• USAUSA
  • 2018-05-16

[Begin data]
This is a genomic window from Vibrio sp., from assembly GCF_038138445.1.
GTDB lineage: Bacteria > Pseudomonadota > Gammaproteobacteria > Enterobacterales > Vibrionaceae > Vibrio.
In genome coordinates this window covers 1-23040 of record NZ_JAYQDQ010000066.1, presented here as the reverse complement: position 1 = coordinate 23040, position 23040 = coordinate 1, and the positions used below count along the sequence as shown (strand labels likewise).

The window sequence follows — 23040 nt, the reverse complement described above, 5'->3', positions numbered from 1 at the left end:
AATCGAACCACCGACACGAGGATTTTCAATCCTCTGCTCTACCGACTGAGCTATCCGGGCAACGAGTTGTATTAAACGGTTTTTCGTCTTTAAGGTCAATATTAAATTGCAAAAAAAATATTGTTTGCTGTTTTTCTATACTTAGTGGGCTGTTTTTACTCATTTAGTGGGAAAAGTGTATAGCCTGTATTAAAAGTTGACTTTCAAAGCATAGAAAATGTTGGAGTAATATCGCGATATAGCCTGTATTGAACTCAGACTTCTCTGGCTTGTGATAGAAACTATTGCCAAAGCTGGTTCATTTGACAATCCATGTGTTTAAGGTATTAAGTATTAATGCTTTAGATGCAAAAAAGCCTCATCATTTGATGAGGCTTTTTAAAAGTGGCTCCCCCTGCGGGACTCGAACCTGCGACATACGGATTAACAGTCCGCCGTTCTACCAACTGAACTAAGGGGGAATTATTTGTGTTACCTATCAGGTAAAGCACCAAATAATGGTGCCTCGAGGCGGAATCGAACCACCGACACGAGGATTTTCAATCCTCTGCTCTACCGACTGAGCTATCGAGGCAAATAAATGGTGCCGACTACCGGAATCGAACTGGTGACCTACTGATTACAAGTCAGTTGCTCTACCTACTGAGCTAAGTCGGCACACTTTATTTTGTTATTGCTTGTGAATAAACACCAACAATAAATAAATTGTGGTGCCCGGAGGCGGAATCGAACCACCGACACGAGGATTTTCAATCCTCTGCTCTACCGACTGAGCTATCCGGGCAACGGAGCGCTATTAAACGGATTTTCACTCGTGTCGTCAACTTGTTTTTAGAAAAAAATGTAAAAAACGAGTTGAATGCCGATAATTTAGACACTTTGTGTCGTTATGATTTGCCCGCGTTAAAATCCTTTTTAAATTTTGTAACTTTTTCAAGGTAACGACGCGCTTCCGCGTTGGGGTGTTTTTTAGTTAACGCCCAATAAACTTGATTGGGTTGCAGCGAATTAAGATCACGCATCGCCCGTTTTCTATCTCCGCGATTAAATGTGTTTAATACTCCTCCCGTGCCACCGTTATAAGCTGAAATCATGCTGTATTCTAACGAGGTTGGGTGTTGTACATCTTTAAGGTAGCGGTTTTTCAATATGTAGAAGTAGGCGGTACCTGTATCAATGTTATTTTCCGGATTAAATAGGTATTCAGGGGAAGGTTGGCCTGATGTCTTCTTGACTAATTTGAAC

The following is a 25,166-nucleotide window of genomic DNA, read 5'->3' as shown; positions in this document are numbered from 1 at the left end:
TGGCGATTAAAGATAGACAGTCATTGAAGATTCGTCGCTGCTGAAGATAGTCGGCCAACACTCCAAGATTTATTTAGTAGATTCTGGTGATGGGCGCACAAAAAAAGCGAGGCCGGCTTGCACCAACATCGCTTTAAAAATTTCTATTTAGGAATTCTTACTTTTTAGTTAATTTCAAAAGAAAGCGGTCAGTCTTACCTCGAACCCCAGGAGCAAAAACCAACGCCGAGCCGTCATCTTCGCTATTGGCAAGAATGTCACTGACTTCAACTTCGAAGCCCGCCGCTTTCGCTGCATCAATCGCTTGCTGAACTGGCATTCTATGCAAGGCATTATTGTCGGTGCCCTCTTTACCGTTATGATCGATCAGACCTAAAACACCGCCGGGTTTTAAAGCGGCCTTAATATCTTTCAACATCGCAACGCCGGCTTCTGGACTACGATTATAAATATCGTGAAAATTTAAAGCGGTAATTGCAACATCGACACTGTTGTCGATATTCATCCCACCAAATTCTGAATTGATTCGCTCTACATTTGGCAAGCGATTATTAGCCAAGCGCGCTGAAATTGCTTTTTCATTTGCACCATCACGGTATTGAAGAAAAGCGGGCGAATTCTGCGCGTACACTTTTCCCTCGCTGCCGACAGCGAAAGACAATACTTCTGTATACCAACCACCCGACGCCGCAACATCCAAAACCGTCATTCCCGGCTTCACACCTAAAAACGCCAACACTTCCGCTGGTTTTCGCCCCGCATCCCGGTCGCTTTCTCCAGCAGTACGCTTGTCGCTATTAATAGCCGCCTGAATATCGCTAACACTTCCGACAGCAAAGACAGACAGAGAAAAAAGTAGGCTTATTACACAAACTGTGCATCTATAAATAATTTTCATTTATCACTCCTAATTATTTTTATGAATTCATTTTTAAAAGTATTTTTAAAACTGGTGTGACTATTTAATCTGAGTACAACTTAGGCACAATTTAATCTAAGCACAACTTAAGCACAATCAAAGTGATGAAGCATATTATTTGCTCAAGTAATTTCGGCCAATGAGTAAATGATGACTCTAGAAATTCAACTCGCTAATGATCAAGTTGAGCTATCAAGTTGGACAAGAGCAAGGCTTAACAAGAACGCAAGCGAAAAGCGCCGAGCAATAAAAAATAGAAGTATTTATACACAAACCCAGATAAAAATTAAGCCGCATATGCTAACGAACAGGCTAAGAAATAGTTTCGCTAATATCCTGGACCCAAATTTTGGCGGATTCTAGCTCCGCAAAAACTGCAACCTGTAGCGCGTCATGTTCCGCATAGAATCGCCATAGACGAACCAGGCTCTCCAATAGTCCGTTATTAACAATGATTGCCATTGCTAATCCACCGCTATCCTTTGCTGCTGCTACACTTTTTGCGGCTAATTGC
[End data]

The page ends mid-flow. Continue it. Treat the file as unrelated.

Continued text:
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Sawyer